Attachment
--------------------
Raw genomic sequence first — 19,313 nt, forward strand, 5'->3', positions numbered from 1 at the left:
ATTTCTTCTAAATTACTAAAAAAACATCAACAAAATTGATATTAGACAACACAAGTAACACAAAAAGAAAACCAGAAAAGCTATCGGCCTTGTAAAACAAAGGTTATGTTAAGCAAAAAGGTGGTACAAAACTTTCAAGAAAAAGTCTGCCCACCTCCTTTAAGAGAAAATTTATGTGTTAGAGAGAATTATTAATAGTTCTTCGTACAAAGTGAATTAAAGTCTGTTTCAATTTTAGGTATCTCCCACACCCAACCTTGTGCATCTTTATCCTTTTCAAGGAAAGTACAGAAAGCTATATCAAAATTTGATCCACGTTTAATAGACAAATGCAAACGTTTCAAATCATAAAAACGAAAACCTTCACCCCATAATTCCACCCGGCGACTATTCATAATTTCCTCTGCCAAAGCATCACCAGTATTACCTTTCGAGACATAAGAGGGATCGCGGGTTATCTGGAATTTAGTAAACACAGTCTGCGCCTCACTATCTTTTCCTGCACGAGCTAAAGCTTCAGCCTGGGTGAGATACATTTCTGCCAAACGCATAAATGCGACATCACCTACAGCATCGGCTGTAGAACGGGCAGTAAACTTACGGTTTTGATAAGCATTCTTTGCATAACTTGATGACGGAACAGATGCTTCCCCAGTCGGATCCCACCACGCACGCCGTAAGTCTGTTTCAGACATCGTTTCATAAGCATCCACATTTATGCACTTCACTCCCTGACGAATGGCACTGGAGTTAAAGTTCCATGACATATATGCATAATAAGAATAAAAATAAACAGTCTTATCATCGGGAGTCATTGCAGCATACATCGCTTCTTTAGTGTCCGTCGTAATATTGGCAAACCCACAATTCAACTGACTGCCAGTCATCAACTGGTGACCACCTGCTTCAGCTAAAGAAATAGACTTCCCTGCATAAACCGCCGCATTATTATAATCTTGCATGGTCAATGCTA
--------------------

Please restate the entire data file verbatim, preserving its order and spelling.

Raw genomic sequence first — 19,313 nt, forward strand, 5'->3', positions numbered from 1 at the left:
ATTTCTTCTAAATTACTAAAAAAACATCAACAAAATTGATATTAGACAACACAAGTAACACAAAAAGAAAACCAGAAAAGCTATCGGCCTTGTAAAACAAAGGTTATGTTAAGCAAAAAGGTGGTACAAAACTTTCAAGAAAAAGTCTGCCCACCTCCTTTAAGAGAAAATTTATGTGTTAGAGAGAATTATTAATAGTTCTTCGTACAAAGTGAATTAAAGTCTGTTTCAATTTTAGGTATCTCCCACACCCAACCTTGTGCATCTTTATCCTTTTCAAGGAAAGTACAGAAAGCTATATCAAAATTTGATCCACGTTTAATAGACAAATGCAAACGTTTCAAATCATAAAAACGAAAACCTTCACCCCATAATTCCACCCGGCGACTATTCATAATTTCCTCTGCCAAAGCATCACCAGTATTACCTTTCGAGACATAAGAGGGATCGCGGGTTATCTGGAATTTAGTAAACACAGTCTGCGCCTCACTATCTTTTCCTGCACGAGCTAAAGCTTCAGCCTGGGTGAGATACATTTCTGCCAAACGCATAAATGCGACATCACCTACAGCATCGGCTGTAGAACGGGCAGTAAACTTACGGTTTTGATAAGCATTCTTTGCATAACTTGATGACGGAACAGATGCTTCCCCAGTCGGATCCCACCACGCACGCCGTAAGTCTGTTTCAGACATCGTTTCATAAGCATCCACATTTATGCACTTCACTCCCTGACGAATGGCACTGGAGTTAAAGTTCCATGACATATATGCATAATAAGAATAAAAATAAACAGTCTTATCATCGGGAGTCATTGCAGCATACATCGCTTCTTTAGTGTCCGTCGTAATATTGGCAAACCCACAATTCAACTGACTGCCAGTCATCAACTGGTGACCACCTGCTTCAGCTAAAGAAATAGACTTCCCTGCATAAACCGCCGCATTATTATAATCTTGCATGGTCAATGCTA